$171.97 - I had to get a dive computer to keep track of personal dive information like depth reached, decompression time, etc.; a buoyancy compensator device (BCD), a vest used to hold the air tank and to assist in ascent and descent through the use of weights and inflating or deflating air into it; and a regulator to, you know, breathe.
Total: $576.78

Day One 

5:45 a.m. —  Of course my period comes. I don’t know why I do this to myself. I am not a morning person. I had a night shift at the bar the night before. I’m running on three hours of sleep because I was trying to back up my phone all night… I haven’t done it in a year. Whoops. I get up 15 minutes before my car comes. I brush my teeth and meet the driver downstairs. The drive to LaGuardia is actually kind of nice. It was smooth sailing for the most part. The sun turns the night clouds into cotton candy; I’m suddenly not annoyed about the early call-time. The ride costs a little more than anticipated. The driver thinks it’s because I’m in Sunset Park, not Park Slope, where the car company is based. $50 
6:20 a.m. —  I check in at a booth and pay to check a bag. This is my first ever American Airlines flight, so this will be interesting. I was slightly worried they would say something about my dive fins being strapped to the outside of my duffel, but it passes through security perfectly fine (yay TSA pre-check). I feel bad for a family of teen girls and their mom, who are at the wrong airport. That is my worst travel fear. $30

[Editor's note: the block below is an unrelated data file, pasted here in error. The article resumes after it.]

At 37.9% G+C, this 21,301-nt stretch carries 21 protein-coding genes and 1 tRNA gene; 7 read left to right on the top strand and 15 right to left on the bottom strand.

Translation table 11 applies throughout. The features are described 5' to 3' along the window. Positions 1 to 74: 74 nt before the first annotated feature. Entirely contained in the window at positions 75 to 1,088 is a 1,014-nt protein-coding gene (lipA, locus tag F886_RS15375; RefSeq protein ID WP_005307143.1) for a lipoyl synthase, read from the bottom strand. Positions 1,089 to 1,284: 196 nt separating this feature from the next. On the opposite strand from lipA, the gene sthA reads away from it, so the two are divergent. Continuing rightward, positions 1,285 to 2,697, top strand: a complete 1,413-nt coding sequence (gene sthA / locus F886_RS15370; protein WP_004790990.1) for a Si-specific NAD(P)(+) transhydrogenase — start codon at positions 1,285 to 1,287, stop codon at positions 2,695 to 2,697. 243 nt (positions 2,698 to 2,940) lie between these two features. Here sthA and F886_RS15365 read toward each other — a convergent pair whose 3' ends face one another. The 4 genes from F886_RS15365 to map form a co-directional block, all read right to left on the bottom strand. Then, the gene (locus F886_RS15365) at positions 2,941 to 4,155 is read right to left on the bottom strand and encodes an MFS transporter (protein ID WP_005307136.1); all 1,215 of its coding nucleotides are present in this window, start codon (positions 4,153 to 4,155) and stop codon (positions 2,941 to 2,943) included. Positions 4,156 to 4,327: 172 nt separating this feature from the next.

6:35 a.m. —  I fill up my Nalgene with water but I’m in desperate need for a coffee. Tall dark roast (black) from Starbucks and a morning bun. $5.99

7:56 a.m. —  Flight takes off on-time. I put on my noise-canceling headphones, play some movie scores, and snooze. 
10:04 a.m. —  Fantastic nap. We land to clear skies in Dallas. I have a few hours to kill before the next flight. I’ve never been to Texas so I head to Whataburger to see what the fuss is about. My bestie tells me to get a sausage breakfast taquito, a honey BBQ chicken strip sandwich, and all the sauce. I switched out fries for two piece hashbrowns (still in a breakfast mood) and a small sweet tea. Everything really is bigger in Texas. It’s absolutely bonkers that the meal comes with a 32 oz. cup, which is considered a medium. I’m missing my hashbrowns, so they give me 4-pieces instead. Super sweet of them. $14.75
11:30 a.m. —  I’m what they call a human trash can. I ate pretty much everything but a sliver of the sandwich. It was delicious, but now I need to be rolled to my gate. I’m surprised I’m not getting more looks for having scuba fins strapped to my duffel bag.

12:19 p.m. —  This plane’s crowd is definitely a lot younger and in party and/or in vacation mode. It’s a short flight. I spend it on reviewing some of my diving course notes and listening to music. This is finally happening, I’m getting my scuba certification! I started my academic coursework back in November of last year and completed the pool work with flying colors last month. This last step is to finish my open-water certification dives. Then, I can have fun in the ocean and dive some cenotes!